Although there are no specific Irish franchising statutes, the restrictions set forth in the Irish Competition Act 2002 apply to franchise agreements. Section 4 of the Competition Act 2002 (the 2002 Act) incorporates Article 101(1) of the Treaty on the Functioning of the European Union (which prohibits anti-competitive agreements) into Irish law. On the face of it, given the extensive restrictions generally included in a standard franchise agreement, such agreements will fall foul of the prohibition in Section 4(1) of the 2002 Act.
Section 4(3) of the 2002 Act permits the Competition Authority (now the Competition and Consumer Protection Commission (CCPC) to declare in writing that, in its opinion, a specified category of agreements, decisions or concerted practices complies with the conditions set out in Section 4(5) of the 2002 Act. These are agreements, decisions or concerted practices which, having regard to all relevant market conditions, contribute to improving the production or distribution of goods or provision of services or to promoting technical or economic progress, while allowing consumers a fair share of the resulting benefit.
Pursuant to Section 4(3) of the 2002 Act, the CCPC has made a number of Declarations concerning Vertical Agreements. The most recent Declaration2 (the Declaration) came into force on 1 December 2010 (and it expires on 1 December 2020). This Declaration closely resembles the BER. The 2002 Act also authorizes the CCPC to publish Notices concerning practical compliance guidance. In December 2010, the CCPC published a Notice (the Notice) for the purpose of guidance with the application of the Declaration.
Application of the Declaration
The Declaration applies to vertical agreements containing provisions that relate to the assignment to the buyer or use by the buyer of intellectual property rights, provided that those provisions do not constitute the primary object of such agreements and are directly related to the use, sale or resale of goods or services by the buyer or its customers. The Declaration applies on condition that in relation to the contract goods or services those provisions do not contain restrictions on competition having the same object or effect as vertical restraints not covered by the Declaration.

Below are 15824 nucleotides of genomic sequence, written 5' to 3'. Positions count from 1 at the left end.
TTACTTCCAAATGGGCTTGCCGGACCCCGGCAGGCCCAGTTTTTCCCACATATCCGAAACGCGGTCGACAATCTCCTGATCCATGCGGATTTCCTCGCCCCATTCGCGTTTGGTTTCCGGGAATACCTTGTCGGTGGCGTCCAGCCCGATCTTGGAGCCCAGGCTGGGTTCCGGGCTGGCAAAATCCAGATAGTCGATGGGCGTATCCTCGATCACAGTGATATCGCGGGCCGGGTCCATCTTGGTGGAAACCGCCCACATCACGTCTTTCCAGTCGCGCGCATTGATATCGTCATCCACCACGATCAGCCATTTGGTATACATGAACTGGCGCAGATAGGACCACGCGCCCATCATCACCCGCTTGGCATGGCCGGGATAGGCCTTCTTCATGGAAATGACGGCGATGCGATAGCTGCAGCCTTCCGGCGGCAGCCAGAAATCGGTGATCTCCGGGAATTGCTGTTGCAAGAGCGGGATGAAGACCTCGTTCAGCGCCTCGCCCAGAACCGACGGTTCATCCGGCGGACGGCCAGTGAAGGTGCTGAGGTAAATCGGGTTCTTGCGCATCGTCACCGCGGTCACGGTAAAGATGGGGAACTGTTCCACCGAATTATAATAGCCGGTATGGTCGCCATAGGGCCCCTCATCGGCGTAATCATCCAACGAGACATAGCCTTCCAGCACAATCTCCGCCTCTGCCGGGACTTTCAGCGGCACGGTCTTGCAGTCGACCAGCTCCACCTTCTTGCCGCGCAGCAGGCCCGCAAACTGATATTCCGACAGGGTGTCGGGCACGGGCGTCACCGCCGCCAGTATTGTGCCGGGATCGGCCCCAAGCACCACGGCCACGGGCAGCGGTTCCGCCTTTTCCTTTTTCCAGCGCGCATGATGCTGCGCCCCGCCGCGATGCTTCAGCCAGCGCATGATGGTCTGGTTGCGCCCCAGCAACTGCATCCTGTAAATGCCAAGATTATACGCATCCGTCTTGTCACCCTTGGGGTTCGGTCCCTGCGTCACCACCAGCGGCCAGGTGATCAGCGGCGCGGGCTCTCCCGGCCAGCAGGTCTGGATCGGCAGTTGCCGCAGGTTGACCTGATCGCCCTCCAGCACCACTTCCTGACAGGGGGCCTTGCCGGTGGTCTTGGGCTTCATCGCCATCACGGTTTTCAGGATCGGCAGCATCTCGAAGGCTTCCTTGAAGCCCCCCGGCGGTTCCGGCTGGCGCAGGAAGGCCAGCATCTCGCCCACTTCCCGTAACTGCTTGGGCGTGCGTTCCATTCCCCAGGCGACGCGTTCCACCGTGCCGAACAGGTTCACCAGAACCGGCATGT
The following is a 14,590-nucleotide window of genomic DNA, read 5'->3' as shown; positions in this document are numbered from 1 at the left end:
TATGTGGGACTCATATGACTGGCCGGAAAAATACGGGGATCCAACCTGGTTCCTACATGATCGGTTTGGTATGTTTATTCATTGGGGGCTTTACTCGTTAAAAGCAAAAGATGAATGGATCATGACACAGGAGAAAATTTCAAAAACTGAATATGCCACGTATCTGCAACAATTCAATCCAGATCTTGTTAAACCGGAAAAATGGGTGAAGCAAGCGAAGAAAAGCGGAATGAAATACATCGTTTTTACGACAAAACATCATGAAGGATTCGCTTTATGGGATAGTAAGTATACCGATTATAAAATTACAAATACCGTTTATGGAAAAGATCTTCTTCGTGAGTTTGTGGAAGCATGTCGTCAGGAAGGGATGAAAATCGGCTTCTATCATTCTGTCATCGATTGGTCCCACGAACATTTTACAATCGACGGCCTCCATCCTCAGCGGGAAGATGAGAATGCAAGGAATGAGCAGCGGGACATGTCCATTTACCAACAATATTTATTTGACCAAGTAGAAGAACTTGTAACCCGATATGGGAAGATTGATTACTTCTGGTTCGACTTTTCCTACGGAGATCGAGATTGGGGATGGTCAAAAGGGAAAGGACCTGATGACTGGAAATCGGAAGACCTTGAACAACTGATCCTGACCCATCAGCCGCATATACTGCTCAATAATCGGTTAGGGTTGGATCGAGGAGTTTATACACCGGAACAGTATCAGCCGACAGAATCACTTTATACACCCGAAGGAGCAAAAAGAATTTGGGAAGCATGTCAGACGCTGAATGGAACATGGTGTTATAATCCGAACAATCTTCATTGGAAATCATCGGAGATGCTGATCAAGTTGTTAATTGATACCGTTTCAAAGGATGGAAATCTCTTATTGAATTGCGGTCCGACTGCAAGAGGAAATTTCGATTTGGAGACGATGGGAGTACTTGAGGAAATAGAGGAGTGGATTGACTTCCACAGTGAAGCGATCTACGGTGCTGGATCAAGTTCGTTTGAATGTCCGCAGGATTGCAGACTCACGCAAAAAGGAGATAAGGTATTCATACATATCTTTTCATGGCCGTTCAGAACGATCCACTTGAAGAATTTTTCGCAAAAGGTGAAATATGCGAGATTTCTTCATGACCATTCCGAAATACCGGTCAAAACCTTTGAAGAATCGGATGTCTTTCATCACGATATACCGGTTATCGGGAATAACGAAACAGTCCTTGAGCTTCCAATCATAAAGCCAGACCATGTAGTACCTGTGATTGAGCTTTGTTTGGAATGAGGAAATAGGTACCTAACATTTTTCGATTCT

The Declaration applies on condition that the market share held by the supplier does not exceed 30% of the relevant market on which it sells the contract goods or services and the market share held by the buyer does not exceed 30% of the relevant market on which it purchases the contract goods or services.
The Declaration contains a number of prohibited clauses. If these are included in an agreement, they will take the agreement outside the scope of the Declaration and render the agreement prohibited and void. These are clauses that directly or indirectly, in isolation or in combination with other factors under the control of the parties, have as their object:
a. the restriction of the buyer’s ability to determine its sale price. This, however, does not affect the ability of suppliers to impose a maximum sale price or recommend a sale price, provided that they do not amount to a fixed or minimum sale price as a result of pressure from or incentives offered by any of the parties;
b. the restriction of the territory into which, or of the customers to whom, a buyer party to the agreement, without prejudice to a supplier’s ability to place restrictions on the buyer’s place of establishment, may sell the contract goods or services except:
- the restriction of active sales to the exclusive territory or to an exclusive customer group reserved to the supplier or allocated by the supplier to another buyer where such restriction does not limit sales by the customer of the buyer;
- the restriction of sales to end-users by a buyer operating at the wholesale level of trade;
- the restriction of sales by the members of a selective distribution system to unauthorized distributors within the territory reserved by the supplier to operate that system; and
- the restriction of the buyer’s ability to sell components supplied for the purposes of incorporation to customers who would use them to manufacture the same types of goods as those produced by the supplier.